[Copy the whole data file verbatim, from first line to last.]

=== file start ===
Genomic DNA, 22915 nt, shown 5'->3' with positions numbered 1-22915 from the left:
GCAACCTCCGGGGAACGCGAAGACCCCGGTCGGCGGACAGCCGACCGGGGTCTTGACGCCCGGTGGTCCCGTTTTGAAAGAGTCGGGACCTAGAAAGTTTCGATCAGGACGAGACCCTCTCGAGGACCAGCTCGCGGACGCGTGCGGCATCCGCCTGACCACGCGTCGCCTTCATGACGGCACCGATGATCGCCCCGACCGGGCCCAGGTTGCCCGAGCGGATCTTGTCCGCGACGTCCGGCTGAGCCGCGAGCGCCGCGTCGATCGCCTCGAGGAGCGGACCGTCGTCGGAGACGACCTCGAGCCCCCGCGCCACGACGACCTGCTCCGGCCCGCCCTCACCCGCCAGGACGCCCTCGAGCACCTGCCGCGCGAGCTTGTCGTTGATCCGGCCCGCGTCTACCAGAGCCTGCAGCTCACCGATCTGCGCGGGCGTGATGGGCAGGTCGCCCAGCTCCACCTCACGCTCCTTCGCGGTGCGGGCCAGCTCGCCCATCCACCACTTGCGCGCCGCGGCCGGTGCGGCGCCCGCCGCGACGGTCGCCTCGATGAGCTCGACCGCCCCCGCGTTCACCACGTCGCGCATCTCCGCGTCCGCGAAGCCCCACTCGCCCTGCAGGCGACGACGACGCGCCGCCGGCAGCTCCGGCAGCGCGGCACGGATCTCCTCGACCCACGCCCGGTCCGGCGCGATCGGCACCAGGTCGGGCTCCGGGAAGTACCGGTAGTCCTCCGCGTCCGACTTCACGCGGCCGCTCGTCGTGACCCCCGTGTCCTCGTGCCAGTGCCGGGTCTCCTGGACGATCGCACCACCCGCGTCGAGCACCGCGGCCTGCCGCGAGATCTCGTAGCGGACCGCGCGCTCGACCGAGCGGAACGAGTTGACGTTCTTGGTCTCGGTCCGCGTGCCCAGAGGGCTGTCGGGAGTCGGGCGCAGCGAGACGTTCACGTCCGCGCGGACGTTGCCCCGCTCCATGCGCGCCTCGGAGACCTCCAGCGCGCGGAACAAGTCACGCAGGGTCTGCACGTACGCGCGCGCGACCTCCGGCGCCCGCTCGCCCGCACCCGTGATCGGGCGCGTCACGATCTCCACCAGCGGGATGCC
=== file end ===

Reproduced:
Genomic DNA, 22915 nt, shown 5'->3' with positions numbered 1-22915 from the left:
GCAACCTCCGGGGAACGCGAAGACCCCGGTCGGCGGACAGCCGACCGGGGTCTTGACGCCCGGTGGTCCCGTTTTGAAAGAGTCGGGACCTAGAAAGTTTCGATCAGGACGAGACCCTCTCGAGGACCAGCTCGCGGACGCGTGCGGCATCCGCCTGACCACGCGTCGCCTTCATGACGGCACCGATGATCGCCCCGACCGGGCCCAGGTTGCCCGAGCGGATCTTGTCCGCGACGTCCGGCTGAGCCGCGAGCGCCGCGTCGATCGCCTCGAGGAGCGGACCGTCGTCGGAGACGACCTCGAGCCCCCGCGCCACGACGACCTGCTCCGGCCCGCCCTCACCCGCCAGGACGCCCTCGAGCACCTGCCGCGCGAGCTTGTCGTTGATCCGGCCCGCGTCTACCAGAGCCTGCAGCTCACCGATCTGCGCGGGCGTGATGGGCAGGTCGCCCAGCTCCACCTCACGCTCCTTCGCGGTGCGGGCCAGCTCGCCCATCCACCACTTGCGCGCCGCGGCCGGTGCGGCGCCCGCCGCGACGGTCGCCTCGATGAGCTCGACCGCCCCCGCGTTCACCACGTCGCGCATCTCCGCGTCCGCGAAGCCCCACTCGCCCTGCAGGCGACGACGACGCGCCGCCGGCAGCTCCGGCAGCGCGGCACGGATCTCCTCGACCCACGCCCGGTCCGGCGCGATCGGCACCAGGTCGGGCTCCGGGAAGTACCGGTAGTCCTCCGCGTCCGACTTCACGCGGCCGCTCGTCGTGACCCCCGTGTCCTCGTGCCAGTGCCGGGTCTCCTGGACGATCGCACCACCCGCGTCGAGCACCGCGGCCTGCCGCGAGATCTCGTAGCGGACCGCGCGCTCGACCGAGCGGAACGAGTTGACGTTCTTGGTCTCGGTCCGCGTGCCCAGAGGGCTGTCGGGAGTCGGGCGCAGCGAGACGTTCACGTCCGCGCGGACGTTGCCCCGCTCCATGCGCGCCTCGGAGACCTCCAGCGCGCGGAACAAGTCACGCAGGGTCTGCACGTACGCGCGCGCGACCTCCGGCGCCCGCTCGCCCGCACCCGTGATCGGGCGCGTCACGATCTCCACCAGCGGGATGCC